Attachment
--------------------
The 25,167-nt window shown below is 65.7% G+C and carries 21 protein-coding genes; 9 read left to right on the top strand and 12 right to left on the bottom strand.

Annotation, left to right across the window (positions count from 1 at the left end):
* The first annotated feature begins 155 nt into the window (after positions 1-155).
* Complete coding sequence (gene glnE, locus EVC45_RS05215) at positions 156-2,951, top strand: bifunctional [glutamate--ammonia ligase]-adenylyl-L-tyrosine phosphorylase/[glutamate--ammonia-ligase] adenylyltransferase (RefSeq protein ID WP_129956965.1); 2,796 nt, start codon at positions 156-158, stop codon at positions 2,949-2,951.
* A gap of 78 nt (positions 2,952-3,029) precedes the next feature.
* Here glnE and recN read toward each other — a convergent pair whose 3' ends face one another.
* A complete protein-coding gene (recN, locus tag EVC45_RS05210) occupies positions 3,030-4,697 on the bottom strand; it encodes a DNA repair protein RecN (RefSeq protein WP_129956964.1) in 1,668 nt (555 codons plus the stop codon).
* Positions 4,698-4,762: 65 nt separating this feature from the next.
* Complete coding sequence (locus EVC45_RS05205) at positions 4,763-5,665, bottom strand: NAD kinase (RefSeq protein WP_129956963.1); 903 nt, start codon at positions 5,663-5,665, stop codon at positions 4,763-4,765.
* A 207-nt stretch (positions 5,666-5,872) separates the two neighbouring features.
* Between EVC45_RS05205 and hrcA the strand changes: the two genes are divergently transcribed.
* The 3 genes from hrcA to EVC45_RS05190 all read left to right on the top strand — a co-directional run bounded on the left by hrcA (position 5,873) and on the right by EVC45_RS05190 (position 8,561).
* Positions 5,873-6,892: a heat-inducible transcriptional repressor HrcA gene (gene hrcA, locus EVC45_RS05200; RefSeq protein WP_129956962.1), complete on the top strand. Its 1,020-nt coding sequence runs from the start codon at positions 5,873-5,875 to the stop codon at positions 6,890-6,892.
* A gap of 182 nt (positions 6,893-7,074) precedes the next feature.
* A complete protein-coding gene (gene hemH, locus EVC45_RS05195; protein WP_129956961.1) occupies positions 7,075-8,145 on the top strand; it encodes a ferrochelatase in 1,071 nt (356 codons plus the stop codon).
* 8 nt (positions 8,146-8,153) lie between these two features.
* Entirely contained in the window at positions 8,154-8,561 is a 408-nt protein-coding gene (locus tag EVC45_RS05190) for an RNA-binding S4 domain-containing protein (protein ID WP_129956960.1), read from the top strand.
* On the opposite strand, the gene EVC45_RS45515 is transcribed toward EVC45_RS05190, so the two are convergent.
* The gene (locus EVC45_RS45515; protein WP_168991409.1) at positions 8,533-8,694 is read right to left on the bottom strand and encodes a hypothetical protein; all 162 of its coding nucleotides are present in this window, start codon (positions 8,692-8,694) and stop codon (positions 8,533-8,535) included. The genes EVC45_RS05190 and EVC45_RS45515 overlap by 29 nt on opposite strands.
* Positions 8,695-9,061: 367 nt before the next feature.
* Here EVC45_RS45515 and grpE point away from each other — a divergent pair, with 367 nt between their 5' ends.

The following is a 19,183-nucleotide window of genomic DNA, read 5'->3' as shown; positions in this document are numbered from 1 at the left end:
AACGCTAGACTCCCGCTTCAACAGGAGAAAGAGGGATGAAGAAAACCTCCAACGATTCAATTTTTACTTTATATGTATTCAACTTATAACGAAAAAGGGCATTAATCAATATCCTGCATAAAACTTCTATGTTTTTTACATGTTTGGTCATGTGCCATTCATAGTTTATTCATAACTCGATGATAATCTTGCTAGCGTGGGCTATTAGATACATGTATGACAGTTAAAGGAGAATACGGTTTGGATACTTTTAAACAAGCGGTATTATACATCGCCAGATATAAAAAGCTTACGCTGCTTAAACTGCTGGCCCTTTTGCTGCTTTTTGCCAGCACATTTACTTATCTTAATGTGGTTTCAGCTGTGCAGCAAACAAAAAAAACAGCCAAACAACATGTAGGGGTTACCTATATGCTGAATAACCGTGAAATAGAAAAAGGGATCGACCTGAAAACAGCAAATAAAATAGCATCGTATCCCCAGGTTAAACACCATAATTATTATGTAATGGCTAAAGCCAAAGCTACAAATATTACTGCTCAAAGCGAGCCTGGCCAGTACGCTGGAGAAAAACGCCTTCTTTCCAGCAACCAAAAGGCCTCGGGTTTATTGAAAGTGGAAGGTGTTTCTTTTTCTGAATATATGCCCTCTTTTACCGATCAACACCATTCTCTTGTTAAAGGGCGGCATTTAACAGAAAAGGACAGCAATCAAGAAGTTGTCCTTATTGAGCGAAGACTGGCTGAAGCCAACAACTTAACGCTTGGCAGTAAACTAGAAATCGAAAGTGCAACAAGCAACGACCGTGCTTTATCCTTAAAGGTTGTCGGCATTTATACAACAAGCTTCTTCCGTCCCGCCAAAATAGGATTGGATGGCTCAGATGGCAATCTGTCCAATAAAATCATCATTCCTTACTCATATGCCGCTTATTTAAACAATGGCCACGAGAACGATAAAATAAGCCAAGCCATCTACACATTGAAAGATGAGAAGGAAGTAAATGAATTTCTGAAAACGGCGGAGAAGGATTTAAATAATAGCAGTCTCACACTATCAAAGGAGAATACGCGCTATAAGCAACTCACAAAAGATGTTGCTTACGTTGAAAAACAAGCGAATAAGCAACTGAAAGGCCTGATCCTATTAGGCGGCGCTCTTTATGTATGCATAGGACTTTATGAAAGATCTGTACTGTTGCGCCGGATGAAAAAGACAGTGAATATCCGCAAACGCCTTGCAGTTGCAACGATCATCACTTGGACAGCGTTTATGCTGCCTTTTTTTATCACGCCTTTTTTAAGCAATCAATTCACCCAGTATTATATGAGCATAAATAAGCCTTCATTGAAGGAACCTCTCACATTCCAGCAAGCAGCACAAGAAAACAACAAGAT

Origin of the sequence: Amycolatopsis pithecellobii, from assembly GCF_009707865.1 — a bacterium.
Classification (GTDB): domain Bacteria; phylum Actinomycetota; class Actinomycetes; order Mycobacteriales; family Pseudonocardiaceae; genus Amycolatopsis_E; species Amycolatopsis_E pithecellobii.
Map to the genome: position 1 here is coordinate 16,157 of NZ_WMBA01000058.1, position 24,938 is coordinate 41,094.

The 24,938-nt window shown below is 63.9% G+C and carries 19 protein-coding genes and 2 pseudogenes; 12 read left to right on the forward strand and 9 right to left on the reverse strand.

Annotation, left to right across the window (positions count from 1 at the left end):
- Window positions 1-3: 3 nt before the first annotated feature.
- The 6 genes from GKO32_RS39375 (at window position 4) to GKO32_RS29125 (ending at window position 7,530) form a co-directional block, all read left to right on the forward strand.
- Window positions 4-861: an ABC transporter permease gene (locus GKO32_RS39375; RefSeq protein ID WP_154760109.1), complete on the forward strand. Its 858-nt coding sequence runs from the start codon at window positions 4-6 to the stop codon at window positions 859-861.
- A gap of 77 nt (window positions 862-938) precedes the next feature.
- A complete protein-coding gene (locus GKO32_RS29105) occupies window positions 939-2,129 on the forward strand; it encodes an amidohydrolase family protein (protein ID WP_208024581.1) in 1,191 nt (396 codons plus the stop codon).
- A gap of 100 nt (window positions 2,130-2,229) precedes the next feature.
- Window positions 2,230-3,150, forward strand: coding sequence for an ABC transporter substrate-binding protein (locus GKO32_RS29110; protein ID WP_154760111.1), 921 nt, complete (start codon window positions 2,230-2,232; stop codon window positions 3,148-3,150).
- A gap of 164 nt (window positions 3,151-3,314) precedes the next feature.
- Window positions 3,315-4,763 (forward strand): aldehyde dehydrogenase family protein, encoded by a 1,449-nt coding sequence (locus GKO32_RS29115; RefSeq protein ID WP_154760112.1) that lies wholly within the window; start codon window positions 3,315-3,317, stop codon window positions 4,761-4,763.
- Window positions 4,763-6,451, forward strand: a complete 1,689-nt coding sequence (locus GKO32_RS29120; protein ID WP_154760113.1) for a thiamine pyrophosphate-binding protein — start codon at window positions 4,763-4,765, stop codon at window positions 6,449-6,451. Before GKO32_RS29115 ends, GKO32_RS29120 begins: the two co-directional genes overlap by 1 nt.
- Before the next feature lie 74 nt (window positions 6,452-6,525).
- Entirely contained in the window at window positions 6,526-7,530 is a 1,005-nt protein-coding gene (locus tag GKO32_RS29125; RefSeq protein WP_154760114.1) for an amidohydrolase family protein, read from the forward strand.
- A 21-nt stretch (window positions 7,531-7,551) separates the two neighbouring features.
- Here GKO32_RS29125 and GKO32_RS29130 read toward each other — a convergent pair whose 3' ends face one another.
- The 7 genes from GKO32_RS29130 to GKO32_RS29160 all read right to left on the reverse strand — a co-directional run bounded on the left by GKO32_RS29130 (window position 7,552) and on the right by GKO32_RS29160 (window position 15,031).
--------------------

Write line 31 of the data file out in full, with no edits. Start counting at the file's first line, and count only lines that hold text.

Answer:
- Window positions 4-861: an ABC transporter permease gene (locus GKO32_RS39375; RefSeq protein ID WP_154760109.1), complete on the forward strand. Its 858-nt coding sequence runs from the start codon at window positions 4-6 to the stop codon at window positions 859-861.